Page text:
THE RIPPLE EFFECT
More impressive than U.S. swimmer Mark Spitz's performance in
the 1972 Olympics, when he set seven world records in as many
events? More revolutionary than Babe Ruth's 54 homers in 1920,
25 more than the previous major league high? More profound than
black track star Jesse Owens's four gold medals in the Berlin
Games of 1936, a feat that punctured Hitler's myth of Aryan
Taking the measure of 21-year-old Tiger Woods's victory at the
Masters was a popular pastime last week at watercoolers and
lunch counters around the country. On one matter, at least,
there could be widespread agreement: Woods's was the most
galvanizing sports achievement in his lifetime. "Everybody who
walks in talks about Tiger," says Rob Clark, owner of The Golf
Club at Wards Creek, in Baton Rouge. "It's scary."
At Pro Golf Discount in Denver, two dozen parents trooped in
asking to get clubs cut down for their two-year-old kids. In
Oswego, N.Y., a startled father watched as his sons, who until
then had played only baseball and football, dug dusty irons out
of the closet and hit balls for an hour in the rain on the
pasture behind their barn. At Scotty's Golf Park in Dallas, 10
to 15 more black players than usual showed up at the range every
day, echoing the same request: "Teach me how to swing like Tiger
April 27, 1997
At an auction benefiting the Kentucky Country Day School in
Louisville, a golf ball signed by Tiger raised $2,000 (while a
basketball autographed by Kentucky coach Rick Pitino fetched
$250). Golfsmith International, a mail-order golf company in
Austin, took an unprecedented 11,000 phone calls on April
14--the day after Tiger's win. Normally on a good day, Golfsmith
fields 8,000 calls.
Greg Johnson, the golf writer for The Grand Rapids (Mich.)
Press, related a conversation he heard at a Nashville salad bar
in which a white employee explained the concept of par to a
black truck driver who had seldom watched golf. While
acknowledging that it was a "silly and racist notion" to think
the two men might not have talked otherwise, Johnson wrote in
his April 17 column, "It did strike me that this rather long
conversation was sparked by the actions of an
African-American/Thai golfer at perhaps the most private and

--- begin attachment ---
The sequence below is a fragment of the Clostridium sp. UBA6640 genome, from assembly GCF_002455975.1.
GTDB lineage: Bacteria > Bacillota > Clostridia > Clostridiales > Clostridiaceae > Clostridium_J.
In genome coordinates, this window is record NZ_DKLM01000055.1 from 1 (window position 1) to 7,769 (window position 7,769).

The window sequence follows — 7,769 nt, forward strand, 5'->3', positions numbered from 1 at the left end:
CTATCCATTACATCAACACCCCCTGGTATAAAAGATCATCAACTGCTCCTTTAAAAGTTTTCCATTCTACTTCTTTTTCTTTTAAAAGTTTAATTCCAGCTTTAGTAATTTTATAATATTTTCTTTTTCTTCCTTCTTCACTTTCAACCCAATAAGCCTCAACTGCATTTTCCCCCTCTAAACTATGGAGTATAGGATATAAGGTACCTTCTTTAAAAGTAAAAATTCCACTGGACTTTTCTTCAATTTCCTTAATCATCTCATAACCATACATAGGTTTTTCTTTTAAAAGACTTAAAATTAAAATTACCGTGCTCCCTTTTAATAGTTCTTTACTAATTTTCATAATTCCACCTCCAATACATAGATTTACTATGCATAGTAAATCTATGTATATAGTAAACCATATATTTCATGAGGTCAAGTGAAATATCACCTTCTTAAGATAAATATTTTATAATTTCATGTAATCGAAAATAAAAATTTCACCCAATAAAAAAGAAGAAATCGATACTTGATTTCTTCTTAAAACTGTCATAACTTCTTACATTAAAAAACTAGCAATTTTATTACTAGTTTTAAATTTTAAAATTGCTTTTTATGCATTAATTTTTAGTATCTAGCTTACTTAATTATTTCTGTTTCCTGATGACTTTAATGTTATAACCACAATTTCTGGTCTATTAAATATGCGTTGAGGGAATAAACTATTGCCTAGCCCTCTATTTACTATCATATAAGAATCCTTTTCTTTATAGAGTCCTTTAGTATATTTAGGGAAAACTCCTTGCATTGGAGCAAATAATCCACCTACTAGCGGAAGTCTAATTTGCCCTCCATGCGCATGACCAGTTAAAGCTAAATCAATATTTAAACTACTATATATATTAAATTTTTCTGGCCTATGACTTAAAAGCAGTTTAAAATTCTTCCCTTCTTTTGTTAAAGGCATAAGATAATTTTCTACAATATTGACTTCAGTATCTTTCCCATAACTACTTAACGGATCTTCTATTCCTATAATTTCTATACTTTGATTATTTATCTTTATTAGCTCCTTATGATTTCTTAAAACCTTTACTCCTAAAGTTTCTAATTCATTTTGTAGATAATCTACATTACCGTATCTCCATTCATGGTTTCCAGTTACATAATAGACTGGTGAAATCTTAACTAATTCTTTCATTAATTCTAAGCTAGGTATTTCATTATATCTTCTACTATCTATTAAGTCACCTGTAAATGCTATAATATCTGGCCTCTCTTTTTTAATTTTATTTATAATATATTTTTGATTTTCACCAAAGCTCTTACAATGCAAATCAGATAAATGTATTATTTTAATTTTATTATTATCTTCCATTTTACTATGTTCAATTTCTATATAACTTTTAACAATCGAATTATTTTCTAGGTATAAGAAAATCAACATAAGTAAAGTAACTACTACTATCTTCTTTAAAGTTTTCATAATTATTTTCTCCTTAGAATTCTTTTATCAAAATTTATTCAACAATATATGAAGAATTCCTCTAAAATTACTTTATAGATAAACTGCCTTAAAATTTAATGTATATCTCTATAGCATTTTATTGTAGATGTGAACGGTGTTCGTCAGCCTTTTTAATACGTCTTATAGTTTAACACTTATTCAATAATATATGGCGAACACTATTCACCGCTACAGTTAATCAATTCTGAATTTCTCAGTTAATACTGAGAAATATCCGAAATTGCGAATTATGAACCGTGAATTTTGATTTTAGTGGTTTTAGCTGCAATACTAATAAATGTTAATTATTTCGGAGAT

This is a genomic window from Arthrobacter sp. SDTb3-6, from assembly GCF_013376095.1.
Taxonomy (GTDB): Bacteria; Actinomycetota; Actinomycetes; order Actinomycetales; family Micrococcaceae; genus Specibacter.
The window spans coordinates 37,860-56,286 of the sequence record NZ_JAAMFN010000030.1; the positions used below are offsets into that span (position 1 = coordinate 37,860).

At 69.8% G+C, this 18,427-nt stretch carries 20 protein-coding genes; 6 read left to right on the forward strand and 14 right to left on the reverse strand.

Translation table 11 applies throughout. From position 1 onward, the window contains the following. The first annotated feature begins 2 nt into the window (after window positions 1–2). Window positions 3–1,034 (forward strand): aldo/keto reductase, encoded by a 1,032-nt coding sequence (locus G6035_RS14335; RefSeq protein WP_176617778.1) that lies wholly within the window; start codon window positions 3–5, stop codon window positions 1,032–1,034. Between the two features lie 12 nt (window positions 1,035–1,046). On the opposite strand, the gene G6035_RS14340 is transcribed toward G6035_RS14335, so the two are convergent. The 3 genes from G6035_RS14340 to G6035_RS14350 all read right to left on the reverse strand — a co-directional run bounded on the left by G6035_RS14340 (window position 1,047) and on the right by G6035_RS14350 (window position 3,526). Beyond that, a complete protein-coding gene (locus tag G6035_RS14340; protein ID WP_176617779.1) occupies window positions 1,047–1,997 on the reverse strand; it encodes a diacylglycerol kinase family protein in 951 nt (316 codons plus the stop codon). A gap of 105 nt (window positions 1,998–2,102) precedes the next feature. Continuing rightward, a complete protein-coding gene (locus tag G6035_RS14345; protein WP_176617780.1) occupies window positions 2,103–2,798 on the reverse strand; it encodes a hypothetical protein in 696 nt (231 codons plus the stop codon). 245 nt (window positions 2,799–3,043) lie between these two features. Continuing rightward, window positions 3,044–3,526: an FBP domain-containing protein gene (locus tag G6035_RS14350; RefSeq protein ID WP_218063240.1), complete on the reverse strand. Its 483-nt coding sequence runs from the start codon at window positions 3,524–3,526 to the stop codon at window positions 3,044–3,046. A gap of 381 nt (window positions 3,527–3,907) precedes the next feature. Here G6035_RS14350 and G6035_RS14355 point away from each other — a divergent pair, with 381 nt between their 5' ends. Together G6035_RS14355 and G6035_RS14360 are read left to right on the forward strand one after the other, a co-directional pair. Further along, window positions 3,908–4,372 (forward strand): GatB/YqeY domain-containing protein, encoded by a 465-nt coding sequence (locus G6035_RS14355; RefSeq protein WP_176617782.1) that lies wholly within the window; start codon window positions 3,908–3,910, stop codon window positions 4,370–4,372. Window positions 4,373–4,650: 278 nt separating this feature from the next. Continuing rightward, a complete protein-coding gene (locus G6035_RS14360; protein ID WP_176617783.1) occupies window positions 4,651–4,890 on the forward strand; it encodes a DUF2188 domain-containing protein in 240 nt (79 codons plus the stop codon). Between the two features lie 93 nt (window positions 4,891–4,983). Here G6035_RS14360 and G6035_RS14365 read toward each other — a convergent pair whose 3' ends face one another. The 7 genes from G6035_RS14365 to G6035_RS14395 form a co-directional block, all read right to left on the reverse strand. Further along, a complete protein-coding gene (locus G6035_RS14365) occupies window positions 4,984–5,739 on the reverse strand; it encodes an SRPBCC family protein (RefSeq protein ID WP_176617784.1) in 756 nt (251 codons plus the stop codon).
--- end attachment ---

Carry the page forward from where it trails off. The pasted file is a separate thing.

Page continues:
exclusive of all golf clubs....This Tiger, he has the ball
rolling in a lot more ways than one."
But just as Woods's accomplishment built bridges and broadened
horizons, it also conjured up old prejudices. Under the oak tree
near Augusta's clubhouse on the final day of the Masters,
veteran golfer and 1979 Masters winner Fuzzy Zoeller, speaking
to CNN, referred to Woods as "little boy" and advised reporters
as Tiger finished his round to "pat him on the back, say,
'Congratulations, enjoy,' and tell him not to serve fried
chicken next year" at the annual champions' dinner on the
Tuesday preceding the tournament. Then, walking away, Zoeller
turned back and shouted, "Or collard greens or whatever the hell
they serve." Eight days later, Zoeller issued a statement of
apology, adding that he has "nothing but the utmost respect for
TIP-OFFS FOR THE PLAYOFFS
It's easy to forecast another NBA title for the Chicago
Bulls--and we do--but here are five somewhat more daring
predictions for the postseason, which starts this week.
1) The Orlando Magic will stun the Miami Heat in the first
round. Miami's defensive intensity is responsible for its
remarkable 61-21 record, but that style of play is also
physically and mentally draining, and it will take its toll. The
Heat also may not be able to resist thinking ahead to a possible
second-round matchup with the New York Knicks, all of which
should give the Magic--which, in guard Penny Hardaway, has the
kind of player who can dominate a short series--the opening it
needs to steal one of the first two games on the road.
2) Unlike last year when the Bulls went 15-3 in the postseason,
Chicago will struggle en route to the title. Although the Bulls
are expected to have all of their players available for the
playoffs, they have enough nicks--forward Toni Kukoc is hobbled
by an injury to his right foot, and forward Dennis Rodman missed
the last 13 games of the regular season with a strained left
knee--to make them much more vulnerable than they were during
their 1996 cakewalk. It has been five years since we've seen
Michael Jordan play in a Game 7. That's too long.
3) The team widely considered most likely to pull a first-round
upset, the Portland Trail Blazers, won't. The Blazers, the No. 5